- Incorporating trauma-informed practices into schools will not solve the hardships students and staff experience — but will help schools be supportive, welcoming and safe places where both children and educators want to spend time, said panelists during a Wednesday webinar hosted by the Harvard Graduate School of Education.
- From helping adults find restorative moments during the day to allowing students to sit in the principal's chair for a few minutes, there are multiple approaches to creating healthy school communities. Building and maintaining strong relationships should be at the core of trauma-responsive efforts, said panelist Aysha Upchurch, a lecturer on education and artist in residence at the graduate school.
- As school systems seek ways to retain and recruit staff and to increase student engagement, they should acknowledge the duress people are under and find strategies to empower students and staff, as well as add joyful moments to the day, the panelists said.
One challenge schools face when addressing trauma is the wide variety of adverse experiences that in turn result in a range of reactions. Some students might show anger or sadness, while others may suffer in ways not obvious.
"We really have to resist the temptation to fall into the kind of deficit thinking trap and ask, 'What's wrong with those kids?'" said Mark Tappan, a professor of education at Colby College, in Maine. "And instead, we really have to ask what's happened in their life, in and out of school, that has contributed to how they're acting in the classroom and in the school at large."
For school and district staff, there's concern about secondary trauma, or feelings of despair when trying to support students and families experiencing difficult times.
The panelists shared four specific approaches to addressing trauma in schools:
- Design spaces with a trauma lens. Upchurch recommends schools be purposeful when planning learning areas so they are welcoming and safe. Those spaces and materials should try to avoid triggers for trauma, such as content or activities that could be isolating.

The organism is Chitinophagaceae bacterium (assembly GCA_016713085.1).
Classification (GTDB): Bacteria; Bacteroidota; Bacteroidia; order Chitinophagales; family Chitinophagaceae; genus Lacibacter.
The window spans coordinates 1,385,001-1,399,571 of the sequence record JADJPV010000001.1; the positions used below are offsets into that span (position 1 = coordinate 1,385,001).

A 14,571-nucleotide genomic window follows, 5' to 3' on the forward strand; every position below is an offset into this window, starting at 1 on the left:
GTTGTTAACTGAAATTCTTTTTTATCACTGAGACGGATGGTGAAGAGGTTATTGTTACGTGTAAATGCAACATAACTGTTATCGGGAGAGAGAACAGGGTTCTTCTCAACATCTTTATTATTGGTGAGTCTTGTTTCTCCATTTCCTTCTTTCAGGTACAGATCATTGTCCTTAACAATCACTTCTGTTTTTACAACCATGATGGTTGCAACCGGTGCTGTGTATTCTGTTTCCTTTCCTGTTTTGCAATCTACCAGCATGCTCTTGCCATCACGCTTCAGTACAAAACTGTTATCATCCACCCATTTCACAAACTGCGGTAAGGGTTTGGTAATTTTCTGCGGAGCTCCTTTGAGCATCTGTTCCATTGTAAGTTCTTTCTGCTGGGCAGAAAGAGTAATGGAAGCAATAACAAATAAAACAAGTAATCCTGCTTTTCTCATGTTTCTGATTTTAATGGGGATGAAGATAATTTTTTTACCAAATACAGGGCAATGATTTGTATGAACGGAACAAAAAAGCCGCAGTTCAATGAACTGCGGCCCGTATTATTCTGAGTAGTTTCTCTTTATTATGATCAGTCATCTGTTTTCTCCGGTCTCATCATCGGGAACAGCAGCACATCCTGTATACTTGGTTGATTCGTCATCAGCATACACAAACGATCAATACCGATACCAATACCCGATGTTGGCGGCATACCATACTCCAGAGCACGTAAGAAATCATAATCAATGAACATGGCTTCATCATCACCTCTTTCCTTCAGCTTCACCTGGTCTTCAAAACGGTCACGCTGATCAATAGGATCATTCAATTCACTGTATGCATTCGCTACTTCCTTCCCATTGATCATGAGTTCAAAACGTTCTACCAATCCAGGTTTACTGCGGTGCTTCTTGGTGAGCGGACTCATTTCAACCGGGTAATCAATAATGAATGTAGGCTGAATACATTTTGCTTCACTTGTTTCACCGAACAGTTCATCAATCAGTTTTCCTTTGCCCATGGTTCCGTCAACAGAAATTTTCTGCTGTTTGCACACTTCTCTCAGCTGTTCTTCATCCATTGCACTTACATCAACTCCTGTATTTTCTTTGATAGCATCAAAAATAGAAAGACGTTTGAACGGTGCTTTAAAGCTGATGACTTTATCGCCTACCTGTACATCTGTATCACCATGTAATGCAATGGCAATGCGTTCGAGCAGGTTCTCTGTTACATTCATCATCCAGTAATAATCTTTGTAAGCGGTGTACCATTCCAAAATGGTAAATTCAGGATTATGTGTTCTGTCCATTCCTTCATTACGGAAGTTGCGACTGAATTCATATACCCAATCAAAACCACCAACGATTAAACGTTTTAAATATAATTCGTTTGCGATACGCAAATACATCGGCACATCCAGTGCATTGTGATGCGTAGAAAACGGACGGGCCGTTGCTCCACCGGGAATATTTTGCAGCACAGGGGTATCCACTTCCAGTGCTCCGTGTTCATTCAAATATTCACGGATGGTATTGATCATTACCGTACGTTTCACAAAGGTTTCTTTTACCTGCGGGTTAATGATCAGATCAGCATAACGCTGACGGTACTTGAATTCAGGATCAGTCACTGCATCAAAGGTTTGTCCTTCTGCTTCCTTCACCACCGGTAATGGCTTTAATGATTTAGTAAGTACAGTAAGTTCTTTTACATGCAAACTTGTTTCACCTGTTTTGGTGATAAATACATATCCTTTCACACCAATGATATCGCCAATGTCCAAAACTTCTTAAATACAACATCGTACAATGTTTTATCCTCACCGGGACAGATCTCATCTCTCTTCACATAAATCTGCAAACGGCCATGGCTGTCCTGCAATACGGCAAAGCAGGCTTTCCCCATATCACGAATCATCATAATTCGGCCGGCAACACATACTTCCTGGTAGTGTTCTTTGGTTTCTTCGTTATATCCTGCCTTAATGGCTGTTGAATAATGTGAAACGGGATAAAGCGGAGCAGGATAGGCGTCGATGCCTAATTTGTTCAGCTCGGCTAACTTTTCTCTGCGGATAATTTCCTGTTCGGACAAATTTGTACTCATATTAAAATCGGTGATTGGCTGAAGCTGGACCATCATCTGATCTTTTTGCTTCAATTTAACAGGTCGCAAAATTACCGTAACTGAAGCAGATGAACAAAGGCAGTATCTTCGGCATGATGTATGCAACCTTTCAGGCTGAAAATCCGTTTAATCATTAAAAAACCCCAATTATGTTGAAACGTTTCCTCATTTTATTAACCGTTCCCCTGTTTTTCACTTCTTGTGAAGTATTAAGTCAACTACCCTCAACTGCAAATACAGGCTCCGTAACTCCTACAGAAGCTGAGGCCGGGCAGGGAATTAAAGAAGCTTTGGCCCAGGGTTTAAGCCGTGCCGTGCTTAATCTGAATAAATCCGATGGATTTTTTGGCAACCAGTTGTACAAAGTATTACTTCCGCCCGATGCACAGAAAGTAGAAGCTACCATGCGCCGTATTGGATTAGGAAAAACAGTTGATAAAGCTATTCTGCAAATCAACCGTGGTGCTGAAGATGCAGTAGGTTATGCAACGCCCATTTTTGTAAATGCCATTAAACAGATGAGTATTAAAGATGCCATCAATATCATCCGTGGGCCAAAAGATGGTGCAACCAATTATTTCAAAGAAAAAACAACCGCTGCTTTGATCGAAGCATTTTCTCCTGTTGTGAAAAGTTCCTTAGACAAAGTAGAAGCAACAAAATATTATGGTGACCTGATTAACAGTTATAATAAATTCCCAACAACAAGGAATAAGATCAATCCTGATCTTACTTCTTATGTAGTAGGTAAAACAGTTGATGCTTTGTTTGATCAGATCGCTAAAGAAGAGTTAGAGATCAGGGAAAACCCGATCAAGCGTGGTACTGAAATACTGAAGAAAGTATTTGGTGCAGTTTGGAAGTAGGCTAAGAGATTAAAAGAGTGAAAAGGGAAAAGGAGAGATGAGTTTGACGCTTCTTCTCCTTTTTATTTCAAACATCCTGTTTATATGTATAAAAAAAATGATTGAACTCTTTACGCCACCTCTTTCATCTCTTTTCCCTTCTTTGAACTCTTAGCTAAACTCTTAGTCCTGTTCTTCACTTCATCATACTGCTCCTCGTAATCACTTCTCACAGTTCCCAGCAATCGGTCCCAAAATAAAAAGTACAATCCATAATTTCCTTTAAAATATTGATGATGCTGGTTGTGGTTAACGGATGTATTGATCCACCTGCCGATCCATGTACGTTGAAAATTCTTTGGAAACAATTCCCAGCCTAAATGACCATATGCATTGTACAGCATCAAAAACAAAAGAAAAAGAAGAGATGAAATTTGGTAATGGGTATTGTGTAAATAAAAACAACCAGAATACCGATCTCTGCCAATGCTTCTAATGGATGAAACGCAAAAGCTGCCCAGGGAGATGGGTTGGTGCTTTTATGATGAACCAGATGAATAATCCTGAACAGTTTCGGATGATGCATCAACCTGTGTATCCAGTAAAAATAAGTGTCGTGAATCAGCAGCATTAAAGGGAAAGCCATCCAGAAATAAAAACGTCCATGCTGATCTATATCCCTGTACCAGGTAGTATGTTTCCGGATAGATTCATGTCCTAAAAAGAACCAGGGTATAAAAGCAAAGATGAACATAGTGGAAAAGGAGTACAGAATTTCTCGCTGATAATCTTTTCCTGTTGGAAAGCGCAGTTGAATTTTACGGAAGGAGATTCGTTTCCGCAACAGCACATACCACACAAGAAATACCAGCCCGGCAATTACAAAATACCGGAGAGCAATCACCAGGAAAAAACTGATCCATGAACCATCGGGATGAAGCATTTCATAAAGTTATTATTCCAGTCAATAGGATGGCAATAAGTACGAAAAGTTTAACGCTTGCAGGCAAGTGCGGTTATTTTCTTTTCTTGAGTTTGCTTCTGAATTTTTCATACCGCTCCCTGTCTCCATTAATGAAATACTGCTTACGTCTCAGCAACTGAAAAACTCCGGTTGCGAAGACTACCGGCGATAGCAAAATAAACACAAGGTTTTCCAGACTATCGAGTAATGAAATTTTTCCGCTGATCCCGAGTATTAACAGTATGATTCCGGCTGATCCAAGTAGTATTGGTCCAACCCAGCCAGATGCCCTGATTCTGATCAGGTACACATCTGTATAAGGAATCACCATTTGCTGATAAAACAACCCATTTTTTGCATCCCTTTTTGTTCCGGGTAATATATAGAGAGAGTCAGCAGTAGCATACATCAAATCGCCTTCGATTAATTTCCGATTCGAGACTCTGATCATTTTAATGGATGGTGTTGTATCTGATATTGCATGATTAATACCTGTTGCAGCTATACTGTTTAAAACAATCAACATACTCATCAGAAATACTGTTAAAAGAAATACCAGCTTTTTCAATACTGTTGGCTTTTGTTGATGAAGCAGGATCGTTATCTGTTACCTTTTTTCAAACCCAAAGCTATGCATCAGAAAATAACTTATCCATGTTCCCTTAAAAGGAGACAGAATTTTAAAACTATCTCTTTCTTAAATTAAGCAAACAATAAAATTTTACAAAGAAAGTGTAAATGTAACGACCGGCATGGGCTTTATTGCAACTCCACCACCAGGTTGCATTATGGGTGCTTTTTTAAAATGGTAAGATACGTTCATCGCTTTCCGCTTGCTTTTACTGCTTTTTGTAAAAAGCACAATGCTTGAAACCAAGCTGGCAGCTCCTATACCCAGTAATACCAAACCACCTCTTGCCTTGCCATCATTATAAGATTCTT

"You are designing it intentionally, considering that maybe some of the content and maybe some of the activities might not be just an easy grab for all students," Upchurch said. "It is an awareness that students and even other adults in the building or in the sphere are coming from very different perspectives and experiences."
- Bring joy to the school day. Tappan recommended a strategy called "Somedays," used in small, rural schools where every student and teacher in a school gets to answer the prompt, "Someday in school, I would like to …." He said students have asked to have recess with siblings, teach a kindergarten class and sit at the principal's desk and eat M&Ms.
There are "really interesting sort of fun things that kids wanted to do to make school kind of a place that is meaningful for them," Tappan said. "It's building the happiness of students who come to school with something to look forward to."
- Empower students and staff. One feature of trauma is disempowerment and a disconnect from one's self, said webinar host Uche Amaechi, a lecturer on education at Harvard Graduate School of Education. This is why it's recommended to use strategies to help students and staff reconnect with themselves and each other, the panelists said.
Upchurch said giving student's agency and using a "healing-centered educational design" can be especially effective as students recover from pandemic-related school closures.
- Allow time for collaboration. The panelists said schools should support collaborative efforts within school buildings, such as trusting relationships between teachers and students, teachers and administrators, school staff and families, and teachers working with other teachers and staff members.
Schools should also seek to build partnerships with outside organizations as well, the panelists said
"I think it's powerful when there's collaboration as a value in the schools, where we can partner with outside organizations and specialists to come and share that load, to be those aunties, those uncles, that extended village so that teachers aren't feeling like they single-handedly have to figure it all out," Upchurch said.